Gov. Scott Walker’s proposal to privatize work determining who is eligible for food assistance in the state would violate federal law and could expose the state to a loss of more than $20 million in federal money, federal officials say.
Frustrated with the government, Dan Baltes interjected himself into the high-profile debate on illegal immigration in Arizona, including a petition to oust the Pima County sheriff. He initiated an effort to draft a Florida congressman to run for president. Last week he appeared on Fox News as the leader of an effort to recall Wisconsin legislators. Some of his fellow conservatives, though, say they’re catching on to something else: Baltes isn’t who he appears to be.
Yesterday I posted about Scott Walker being the featured speaker on education policy for a group I wasn’t familiar with, the American Federation for Children. I was in complete disbelief that anyone (well, besides Walker-advocate Michelle Rhee) would consider Walker some sort of expert on education. After all, this is a man who recently answered the question “why do you hate education” with the response: "Well, for us, the answer is that I love education."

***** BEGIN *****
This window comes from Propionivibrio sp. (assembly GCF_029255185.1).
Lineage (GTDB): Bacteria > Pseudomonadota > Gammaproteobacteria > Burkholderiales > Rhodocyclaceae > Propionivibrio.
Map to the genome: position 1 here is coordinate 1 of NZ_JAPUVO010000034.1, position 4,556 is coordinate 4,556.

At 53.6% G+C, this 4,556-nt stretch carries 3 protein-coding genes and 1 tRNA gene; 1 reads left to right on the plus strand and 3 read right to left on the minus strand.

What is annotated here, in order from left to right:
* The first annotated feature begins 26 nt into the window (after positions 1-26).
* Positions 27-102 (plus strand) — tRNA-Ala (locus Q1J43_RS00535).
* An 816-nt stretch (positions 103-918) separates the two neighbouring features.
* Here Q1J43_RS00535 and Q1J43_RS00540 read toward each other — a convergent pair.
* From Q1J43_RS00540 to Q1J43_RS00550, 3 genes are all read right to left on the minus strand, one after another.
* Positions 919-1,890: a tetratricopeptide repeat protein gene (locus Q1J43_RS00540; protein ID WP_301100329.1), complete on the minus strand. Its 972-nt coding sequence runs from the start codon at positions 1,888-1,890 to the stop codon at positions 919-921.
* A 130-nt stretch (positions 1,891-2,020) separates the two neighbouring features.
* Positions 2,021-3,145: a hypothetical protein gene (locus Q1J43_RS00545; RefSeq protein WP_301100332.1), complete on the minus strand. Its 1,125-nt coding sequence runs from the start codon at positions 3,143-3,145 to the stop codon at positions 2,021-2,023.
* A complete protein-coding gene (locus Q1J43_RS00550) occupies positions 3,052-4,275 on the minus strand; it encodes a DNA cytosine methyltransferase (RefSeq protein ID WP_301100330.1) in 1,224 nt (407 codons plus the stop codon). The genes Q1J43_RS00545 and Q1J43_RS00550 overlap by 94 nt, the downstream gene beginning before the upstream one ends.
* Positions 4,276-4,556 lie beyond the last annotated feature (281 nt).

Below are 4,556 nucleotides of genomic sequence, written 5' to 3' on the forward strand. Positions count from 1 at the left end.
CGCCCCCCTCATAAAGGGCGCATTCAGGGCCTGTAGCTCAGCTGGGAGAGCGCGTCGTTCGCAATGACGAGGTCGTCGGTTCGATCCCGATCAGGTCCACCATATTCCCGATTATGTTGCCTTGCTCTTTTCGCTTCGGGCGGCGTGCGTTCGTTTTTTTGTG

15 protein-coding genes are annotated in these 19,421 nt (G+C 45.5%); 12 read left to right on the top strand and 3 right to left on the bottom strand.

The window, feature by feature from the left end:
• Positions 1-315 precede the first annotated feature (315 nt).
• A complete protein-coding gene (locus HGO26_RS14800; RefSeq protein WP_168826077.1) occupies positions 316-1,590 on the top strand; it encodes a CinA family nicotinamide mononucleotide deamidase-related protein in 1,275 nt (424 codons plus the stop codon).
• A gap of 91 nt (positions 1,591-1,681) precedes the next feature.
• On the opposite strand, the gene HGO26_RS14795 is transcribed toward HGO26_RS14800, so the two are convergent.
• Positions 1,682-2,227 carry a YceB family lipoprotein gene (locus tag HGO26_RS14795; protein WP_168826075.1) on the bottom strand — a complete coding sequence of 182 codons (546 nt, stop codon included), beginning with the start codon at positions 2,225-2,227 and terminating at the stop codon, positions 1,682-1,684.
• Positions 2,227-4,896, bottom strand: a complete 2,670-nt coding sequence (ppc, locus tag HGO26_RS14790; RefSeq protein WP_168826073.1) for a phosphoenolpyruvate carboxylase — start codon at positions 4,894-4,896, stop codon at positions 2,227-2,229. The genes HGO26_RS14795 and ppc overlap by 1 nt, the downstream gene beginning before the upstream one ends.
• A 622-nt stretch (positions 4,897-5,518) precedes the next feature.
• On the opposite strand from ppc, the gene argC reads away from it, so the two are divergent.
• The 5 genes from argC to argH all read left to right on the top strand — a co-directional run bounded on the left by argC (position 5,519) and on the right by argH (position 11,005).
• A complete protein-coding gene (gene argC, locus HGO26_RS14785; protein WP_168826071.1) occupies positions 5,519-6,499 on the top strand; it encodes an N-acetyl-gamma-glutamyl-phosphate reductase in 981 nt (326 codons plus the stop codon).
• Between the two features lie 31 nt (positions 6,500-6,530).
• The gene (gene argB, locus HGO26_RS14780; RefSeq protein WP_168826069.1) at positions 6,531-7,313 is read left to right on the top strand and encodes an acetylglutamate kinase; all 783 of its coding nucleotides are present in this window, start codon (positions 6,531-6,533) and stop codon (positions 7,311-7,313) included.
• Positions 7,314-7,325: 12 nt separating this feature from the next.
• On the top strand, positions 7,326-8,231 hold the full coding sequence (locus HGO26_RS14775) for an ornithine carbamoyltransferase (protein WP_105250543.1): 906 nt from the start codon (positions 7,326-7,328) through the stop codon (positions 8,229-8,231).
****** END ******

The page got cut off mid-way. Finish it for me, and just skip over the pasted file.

The latest version of a bill requiring voters to show photo ID at the polls would make sweeping changes to Wisconsin elections - moving the September primary to August, tightening rules on absentee ballots and ending straight-ticket voting.
A hearing on the bill is slated for 10 a.m. Wednesday, and Republicans who run the Assembly will meet in private later in the day to discuss any changes to the measure.
Assembly Speaker Jeff Fitzgerald (R-Horicon) said his caucus is largely behind the latest version by Rep. Jeff Stone (R-Greendale), but may want to tweak it. He said he hopes to pass the bill in May and forward it to the Senate.
Read the full story here. Wisconsinites, you can testify tomorrow at the hearing! Interestingly, the Department of Transportation and the Government Accountability Board have estimated that this reform would cost at least $4.8 million to implement.
The New York Times had a great editorial today on the Republican push for tightening voter ID requirements.
Scott Walker To Give Keynote Address on Education Policy. (Seriously)
Howard Fuller, Milwaukee’s best-known advocate for school choice, has been an outspoken opponent of Scott Walker’s proposal for sweeping education reforms. He recently wrote: